Skinflint Sunday: Beans and reviving the Independence Days Challenge.


I read this post from a blog I’ve been reading for years. I’m feeling pretty envious; I love beans too and by the sounds of things she’s knee deep in the things. I was late sowing mine, due to the new model coming out and so mine are just starting to produce.

This variety is a purple striped bean given to me by a friend at work. They rattled around in the bottom of my handbag for weeks, especially after the envelope they were in broke. I think it was after reading some gardening blogs that I upended the bag, fished them out and planted them. I’m pretty happy with the initial look of them – hoping for a big yield.


Unlike these beans… honestly, what a waste of time and effort they are! I heard about Scarlet Runner beans and thought they sounded fantastic – you plant them and then they keep on coming back year after year. They have beautiful red flowers and they feed you. What more could you ask for?
Some damned beans…. that’s what.
This is the third year I’ve been growing them.
The first year I could understand them not producing. Long time readers may dimly remember the trouble with a hideously unbalanced ph in the compost mix I bought for the wicking beds when they first went in. All the plants nearly died and it was all a bit of a drama.
Still… it’s been two years since then and I think it’s time for them to get their act into gear. They grow like crazy, have masses of flowers and then all these plants produce… 2 beans. TWO!!!! And that was at the beginning of summer, so of course I ate them thinking that they’d be the first of many.
Anyone have any ideas as to what might be going wrong? These plants are seriously on borrowed time now, as a 3 metre long bed is too much space to waste on a food plant that doesn’t give us any food.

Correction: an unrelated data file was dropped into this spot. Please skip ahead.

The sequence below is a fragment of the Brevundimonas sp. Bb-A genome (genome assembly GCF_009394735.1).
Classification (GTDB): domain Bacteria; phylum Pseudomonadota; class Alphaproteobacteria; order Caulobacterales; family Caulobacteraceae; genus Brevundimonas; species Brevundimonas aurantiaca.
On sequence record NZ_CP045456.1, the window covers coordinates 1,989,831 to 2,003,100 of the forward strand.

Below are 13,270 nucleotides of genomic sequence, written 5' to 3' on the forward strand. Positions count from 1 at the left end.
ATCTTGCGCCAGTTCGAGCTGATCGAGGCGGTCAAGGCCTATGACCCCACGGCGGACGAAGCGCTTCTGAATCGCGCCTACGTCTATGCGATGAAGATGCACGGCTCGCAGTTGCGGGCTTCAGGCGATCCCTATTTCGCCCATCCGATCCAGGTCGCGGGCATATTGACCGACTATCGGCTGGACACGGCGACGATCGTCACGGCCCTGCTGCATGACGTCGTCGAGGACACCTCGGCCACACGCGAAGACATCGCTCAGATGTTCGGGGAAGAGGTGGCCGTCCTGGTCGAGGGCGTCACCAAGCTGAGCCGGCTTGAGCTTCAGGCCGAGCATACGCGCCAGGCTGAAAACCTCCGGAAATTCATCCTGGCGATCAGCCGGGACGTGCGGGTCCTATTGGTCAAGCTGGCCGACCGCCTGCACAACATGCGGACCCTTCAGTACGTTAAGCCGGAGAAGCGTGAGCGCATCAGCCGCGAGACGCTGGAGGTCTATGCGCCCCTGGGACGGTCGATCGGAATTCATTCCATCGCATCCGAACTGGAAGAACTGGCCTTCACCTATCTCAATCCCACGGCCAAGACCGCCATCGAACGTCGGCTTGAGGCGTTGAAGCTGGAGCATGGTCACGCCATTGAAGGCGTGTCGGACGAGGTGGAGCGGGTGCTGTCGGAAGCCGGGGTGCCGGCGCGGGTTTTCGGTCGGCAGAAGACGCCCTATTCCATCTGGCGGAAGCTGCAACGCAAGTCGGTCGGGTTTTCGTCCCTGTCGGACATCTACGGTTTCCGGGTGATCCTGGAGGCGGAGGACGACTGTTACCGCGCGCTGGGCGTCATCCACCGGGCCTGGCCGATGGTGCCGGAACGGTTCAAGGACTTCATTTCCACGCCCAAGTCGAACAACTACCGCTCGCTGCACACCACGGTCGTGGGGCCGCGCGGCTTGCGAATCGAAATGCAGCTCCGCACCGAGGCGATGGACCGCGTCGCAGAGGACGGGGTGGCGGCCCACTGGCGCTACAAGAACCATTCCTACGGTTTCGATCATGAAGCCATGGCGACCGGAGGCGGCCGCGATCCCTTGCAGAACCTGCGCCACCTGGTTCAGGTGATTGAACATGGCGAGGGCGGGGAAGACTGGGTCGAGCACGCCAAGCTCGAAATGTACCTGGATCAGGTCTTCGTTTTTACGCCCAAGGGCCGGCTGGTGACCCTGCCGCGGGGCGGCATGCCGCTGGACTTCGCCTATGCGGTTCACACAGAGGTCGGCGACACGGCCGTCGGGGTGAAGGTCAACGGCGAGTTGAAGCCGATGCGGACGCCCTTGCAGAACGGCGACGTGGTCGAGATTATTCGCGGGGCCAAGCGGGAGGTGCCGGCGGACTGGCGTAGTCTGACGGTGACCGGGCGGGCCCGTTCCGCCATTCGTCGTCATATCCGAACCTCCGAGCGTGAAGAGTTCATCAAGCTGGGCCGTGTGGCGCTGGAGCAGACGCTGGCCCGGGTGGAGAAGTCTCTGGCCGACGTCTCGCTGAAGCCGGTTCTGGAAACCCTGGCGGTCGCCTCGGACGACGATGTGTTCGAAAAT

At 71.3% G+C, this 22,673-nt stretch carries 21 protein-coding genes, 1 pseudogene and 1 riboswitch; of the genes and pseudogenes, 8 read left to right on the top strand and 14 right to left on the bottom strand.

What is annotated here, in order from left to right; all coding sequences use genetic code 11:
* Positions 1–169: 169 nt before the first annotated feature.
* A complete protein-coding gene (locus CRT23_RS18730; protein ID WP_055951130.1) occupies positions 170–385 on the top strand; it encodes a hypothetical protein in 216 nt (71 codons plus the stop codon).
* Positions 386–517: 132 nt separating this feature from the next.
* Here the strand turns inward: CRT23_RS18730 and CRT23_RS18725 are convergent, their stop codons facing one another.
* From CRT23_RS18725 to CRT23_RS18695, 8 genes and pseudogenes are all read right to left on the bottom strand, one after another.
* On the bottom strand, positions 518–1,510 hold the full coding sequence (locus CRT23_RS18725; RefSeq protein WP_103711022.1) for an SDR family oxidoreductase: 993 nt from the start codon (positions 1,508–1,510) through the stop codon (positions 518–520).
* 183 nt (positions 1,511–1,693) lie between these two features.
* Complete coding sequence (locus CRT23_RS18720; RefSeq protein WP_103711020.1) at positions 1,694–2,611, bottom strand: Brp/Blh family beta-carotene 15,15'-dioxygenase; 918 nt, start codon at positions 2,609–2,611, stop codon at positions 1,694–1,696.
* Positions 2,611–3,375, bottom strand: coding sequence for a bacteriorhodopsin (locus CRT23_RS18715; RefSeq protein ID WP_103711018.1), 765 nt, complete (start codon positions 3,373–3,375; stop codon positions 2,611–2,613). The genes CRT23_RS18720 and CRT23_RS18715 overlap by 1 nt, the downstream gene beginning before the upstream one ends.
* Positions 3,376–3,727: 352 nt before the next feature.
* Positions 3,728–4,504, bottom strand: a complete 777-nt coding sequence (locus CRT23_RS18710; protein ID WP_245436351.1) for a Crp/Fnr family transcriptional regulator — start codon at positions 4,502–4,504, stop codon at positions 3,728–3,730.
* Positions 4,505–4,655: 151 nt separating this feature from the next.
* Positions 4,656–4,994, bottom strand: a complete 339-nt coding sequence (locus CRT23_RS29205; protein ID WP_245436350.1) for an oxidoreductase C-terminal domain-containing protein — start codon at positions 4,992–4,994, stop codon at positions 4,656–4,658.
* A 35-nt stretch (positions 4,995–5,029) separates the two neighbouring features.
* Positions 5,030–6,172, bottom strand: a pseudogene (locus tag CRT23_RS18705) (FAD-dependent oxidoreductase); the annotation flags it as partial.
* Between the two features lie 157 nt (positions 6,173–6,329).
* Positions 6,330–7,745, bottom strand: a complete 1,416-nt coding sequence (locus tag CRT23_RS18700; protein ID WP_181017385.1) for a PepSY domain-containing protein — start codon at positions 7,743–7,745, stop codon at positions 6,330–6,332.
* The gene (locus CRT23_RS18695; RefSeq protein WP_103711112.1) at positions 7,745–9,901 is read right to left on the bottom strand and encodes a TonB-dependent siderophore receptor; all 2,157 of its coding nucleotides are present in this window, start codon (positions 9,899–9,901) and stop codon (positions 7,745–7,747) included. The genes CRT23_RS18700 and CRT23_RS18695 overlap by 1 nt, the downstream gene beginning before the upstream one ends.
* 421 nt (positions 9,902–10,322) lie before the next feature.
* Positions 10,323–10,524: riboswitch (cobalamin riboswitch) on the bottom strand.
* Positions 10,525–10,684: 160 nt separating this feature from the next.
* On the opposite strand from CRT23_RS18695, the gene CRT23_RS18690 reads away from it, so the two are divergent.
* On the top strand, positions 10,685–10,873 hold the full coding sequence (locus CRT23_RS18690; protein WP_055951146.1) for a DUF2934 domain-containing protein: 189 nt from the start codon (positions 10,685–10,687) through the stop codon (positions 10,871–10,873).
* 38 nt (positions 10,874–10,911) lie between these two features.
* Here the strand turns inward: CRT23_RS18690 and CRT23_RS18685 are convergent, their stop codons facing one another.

These are some adzuki beans I was soaking yesterday and are cooking on the stove even as we speak. I’ve had the packet for a year or so and it was just sitting there in the pantry as a monument to the noble ideals I had when I bought them. Ideals of introducing more plant-based protein into our lives; saving money by using the dried beans rather than tinned; being happy and healthy…. you know, the usual things you feel when you buy these products. These beans aren’t the only things still sitting in my pantry unopened – 5kgs of green split peas, anyone? So things must change!
A few days ago I cooked some dried chickpeas that had been in my Thermomix demo drawer for well over a year. We used to do a dish that required making chickpea flour out of the dried peas, but then they changed the demo on me and these things were just sitting there. I cooked them up, bagged them and froze them.
So far we’ve made hummus and the nicest falafel burgers I’ve ever made with them. (Non- thermomix recipe, too, for all of you who’d like to play along at home.) It was so quick and easy to pull the bags from the freezer and the cost is so much cheaper as opposed to using a tin.

I was having a quick flick through a book I bought a few years ago. In it, Sharon Astyk has an Independence Days challenge that I used to follow. Every week, you must try to:
1. Plant something.
2. Harvest something.
3. Preserve something.
4. Waste not.
5. Want not.
6. Cook something new.
7. Manage your reserves.
8. Work on local food systems.

I like the idea of doing this; I only stopped because I got into the thermomix business and got really busy. Well, three years later I’d like to start doing it again. Clearly I’m not going to get less busy so I might as well bite the bullet and get myself organised. It ties in with the Theory of Anyway, which I quite like.
So let’s see how it goes, shall we? Sunday to Saturday each week… how will I go on the Independence Days challenge?

Thermomix recipe: My husband’s Bachelor Baked Beans. Well, clearly it’s not MY husband’s recipe… that mythical being akin to a unicorn, dragon or vampire…. Still, this recipe sounds delicious and, judging by the comments, is very versatile. Plus it uses beans.

This entry was posted in balance, gardening, Independence Days challenge, Quality of life, Skinflint, vegetables, wicking beds. Bookmark the permalink.

2 Responses to Skinflint Sunday: Beans and reviving the Independence Days Challenge.

  1. Urspo says:

    when I was a gardener (oh but i miss such!) beans were always the humblest but satisfying crop for me. Toms were exciting but beans were soothing.

  2. jan2132 says:

    I know Melbourne can have cold winters but it’s too hot there overall for Scarlet Runners. They are a cool climate bean and do well in Blue Mountains in NSW. Dad came from Lithgow where they light the fire in March and it stays lit till November. He then grew them mid-mountains.They grow successfully there. Sydney may have pockets where they do well but It is mostly too hot here. Pull them out and grow something to fit with climate. Purple King etc.

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